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News / Business / Clark County Business

Vancouver nears final waterfront project approval

City council clears way for public hearing, final acceptance of Terminal 1 master plan

By Lauren Dake, Columbian Political Writer
Published: June 12, 2017, 9:11pm

The Vancouver City Council is poised to approve the final piece of the downtown waterfront development.

At Monday night’s city council meeting, councilors approved the ordinance on the evening’s consent agenda, paving the way for a public hearing and final acceptance of the Port of Vancouver’s master plan Terminal 1 project at next week’s meeting.

City Manager Eric Holmes noted on Monday night that it’s been a long process and councilors appear ready to finalize the last steps.

At a previous city council meeting, Mayor Tim Leavitt called it a “great project.”

The Port of Vancouver would like to develop 10.37 acres of four developable blocks close to the site of the former Red Lion Hotel Vancouver at the Quay. The old landmark hotel closed in October 2015 and was partially demolished.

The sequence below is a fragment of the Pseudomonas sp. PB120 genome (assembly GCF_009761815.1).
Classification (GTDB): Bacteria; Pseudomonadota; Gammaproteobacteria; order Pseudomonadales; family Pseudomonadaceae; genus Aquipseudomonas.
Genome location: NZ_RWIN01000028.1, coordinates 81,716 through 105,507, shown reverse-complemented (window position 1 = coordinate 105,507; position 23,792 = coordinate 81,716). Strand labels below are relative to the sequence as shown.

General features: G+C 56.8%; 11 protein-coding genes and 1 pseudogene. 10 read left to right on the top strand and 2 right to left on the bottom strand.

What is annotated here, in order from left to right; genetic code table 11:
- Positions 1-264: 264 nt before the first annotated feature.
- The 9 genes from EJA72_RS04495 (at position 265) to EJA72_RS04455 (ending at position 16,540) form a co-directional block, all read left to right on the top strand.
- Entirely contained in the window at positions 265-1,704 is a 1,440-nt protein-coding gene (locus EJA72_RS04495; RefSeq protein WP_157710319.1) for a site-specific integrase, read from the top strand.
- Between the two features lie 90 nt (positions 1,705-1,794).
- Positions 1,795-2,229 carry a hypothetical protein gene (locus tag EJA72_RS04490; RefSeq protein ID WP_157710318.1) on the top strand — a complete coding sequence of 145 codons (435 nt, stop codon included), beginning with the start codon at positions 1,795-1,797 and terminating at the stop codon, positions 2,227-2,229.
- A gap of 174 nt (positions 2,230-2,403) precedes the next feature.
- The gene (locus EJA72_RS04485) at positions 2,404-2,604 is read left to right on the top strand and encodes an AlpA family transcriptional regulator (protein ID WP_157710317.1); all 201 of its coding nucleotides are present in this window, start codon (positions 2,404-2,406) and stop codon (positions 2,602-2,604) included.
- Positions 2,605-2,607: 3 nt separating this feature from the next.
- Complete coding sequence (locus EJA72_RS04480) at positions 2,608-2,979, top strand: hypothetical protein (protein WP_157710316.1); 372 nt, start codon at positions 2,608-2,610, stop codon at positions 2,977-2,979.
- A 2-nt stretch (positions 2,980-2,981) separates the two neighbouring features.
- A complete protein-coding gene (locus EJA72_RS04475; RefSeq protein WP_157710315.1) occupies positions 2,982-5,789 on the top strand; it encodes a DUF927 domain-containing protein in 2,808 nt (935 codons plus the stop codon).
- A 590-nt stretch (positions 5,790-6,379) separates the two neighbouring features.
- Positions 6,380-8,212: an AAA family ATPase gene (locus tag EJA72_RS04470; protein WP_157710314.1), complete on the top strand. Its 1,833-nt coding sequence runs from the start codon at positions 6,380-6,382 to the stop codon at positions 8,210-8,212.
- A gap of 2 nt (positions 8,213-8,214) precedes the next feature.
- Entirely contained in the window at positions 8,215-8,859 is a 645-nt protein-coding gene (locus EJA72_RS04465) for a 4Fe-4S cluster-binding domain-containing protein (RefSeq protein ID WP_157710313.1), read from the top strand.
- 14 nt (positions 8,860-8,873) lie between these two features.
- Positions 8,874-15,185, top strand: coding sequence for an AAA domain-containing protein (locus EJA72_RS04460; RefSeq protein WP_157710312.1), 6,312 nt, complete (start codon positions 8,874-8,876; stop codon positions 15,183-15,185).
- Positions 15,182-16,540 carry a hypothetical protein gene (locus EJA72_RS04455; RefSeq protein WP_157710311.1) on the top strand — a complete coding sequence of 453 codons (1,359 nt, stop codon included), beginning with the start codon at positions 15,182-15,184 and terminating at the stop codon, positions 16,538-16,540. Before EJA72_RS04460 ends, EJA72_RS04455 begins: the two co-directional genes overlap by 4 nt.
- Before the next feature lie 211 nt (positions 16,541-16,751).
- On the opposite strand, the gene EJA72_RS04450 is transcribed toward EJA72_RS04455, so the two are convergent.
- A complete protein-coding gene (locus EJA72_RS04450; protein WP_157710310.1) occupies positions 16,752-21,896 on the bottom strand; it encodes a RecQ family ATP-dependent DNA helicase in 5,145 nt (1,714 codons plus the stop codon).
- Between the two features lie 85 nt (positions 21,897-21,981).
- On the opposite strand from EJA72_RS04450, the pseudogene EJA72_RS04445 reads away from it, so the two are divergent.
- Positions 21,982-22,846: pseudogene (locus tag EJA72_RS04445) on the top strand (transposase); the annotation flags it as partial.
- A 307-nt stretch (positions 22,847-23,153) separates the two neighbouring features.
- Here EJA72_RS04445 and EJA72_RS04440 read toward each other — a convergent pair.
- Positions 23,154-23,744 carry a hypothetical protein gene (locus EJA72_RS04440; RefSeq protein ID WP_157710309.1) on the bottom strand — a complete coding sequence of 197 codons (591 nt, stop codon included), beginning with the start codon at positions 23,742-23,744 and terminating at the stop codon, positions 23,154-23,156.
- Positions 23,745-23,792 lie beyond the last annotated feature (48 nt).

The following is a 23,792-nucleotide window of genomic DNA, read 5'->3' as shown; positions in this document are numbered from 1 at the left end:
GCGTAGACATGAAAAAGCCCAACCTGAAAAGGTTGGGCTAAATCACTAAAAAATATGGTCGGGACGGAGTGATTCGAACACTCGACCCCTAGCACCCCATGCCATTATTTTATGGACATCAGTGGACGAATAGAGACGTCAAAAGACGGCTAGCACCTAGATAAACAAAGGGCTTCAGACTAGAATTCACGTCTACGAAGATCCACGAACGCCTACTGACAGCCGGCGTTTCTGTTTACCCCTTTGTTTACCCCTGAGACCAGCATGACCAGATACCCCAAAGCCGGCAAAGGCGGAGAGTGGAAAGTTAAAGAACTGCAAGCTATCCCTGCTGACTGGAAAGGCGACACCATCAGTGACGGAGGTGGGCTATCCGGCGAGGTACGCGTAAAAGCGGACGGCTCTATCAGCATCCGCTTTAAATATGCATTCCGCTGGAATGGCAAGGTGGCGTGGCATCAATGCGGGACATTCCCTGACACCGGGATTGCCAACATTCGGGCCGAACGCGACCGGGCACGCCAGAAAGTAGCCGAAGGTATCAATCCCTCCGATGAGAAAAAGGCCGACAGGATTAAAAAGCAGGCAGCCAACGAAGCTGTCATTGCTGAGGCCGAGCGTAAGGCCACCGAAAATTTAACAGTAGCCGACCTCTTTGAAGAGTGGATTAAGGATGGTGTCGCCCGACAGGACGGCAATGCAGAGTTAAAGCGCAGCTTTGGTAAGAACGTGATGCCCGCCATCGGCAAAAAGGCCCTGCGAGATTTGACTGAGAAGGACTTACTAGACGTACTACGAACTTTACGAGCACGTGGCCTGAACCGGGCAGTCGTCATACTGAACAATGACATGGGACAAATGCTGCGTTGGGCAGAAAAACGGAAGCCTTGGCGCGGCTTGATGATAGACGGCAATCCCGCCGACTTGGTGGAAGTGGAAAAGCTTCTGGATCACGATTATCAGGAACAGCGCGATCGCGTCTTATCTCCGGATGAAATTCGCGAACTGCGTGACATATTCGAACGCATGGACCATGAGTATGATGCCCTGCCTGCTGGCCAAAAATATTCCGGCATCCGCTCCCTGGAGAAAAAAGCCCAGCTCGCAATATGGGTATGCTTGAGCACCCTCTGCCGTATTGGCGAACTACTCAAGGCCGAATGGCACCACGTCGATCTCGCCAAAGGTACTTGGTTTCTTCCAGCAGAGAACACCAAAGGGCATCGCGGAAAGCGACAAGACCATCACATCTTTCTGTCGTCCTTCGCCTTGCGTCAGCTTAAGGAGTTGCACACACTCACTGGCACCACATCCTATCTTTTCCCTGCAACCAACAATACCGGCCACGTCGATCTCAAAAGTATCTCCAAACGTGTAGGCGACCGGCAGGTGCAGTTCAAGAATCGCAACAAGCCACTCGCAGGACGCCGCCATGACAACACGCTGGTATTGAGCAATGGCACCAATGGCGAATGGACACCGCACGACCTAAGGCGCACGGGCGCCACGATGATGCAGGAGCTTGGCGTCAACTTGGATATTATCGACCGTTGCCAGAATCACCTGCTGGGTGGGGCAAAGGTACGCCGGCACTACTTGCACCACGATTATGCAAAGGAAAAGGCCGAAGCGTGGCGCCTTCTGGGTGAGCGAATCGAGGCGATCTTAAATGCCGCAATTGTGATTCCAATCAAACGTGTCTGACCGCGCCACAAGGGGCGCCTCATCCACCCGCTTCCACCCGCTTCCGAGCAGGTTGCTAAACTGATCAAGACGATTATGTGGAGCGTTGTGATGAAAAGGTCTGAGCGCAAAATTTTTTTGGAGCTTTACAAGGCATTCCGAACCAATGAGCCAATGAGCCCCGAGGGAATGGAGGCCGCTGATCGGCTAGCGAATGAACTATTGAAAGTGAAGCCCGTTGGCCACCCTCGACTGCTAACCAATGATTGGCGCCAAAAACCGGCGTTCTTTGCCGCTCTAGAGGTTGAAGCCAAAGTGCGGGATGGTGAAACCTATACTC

The overall development could include up to 355 residential units, including both apartments and possibly live/work units, 62,000 square feet of retail space, 200,000 square feet of commercial office space and a 160-room hotel, according to information from the city.

The project also includes extending the Columbia River Renaissance Trail, improving the existing pier and opening up spaces for public enjoyment. The project could also use 36,600 square feet of existing building area and convert it into a marketplace.

The advantages for the city include using vacant and underutilized land within the city’s urban core and creating employment opportunities, including construction and longer-term office jobs.

One of the possible disadvantages, which Councilor Bill Turlay noted in an earlier meeting, was the impact on the city’s services and infrastructure. Turlay asked about parking and public restrooms at the space. Restrooms are planned at both ends of the waterfront development, with the possibility of others opened in some of the other buildings as well.

The city’s staff deemed the impacts from the development would be manageable.

The city is scheduled to approve the ordinance after a public hearing on June 19 at the council’s meeting.

Columbian Political Writer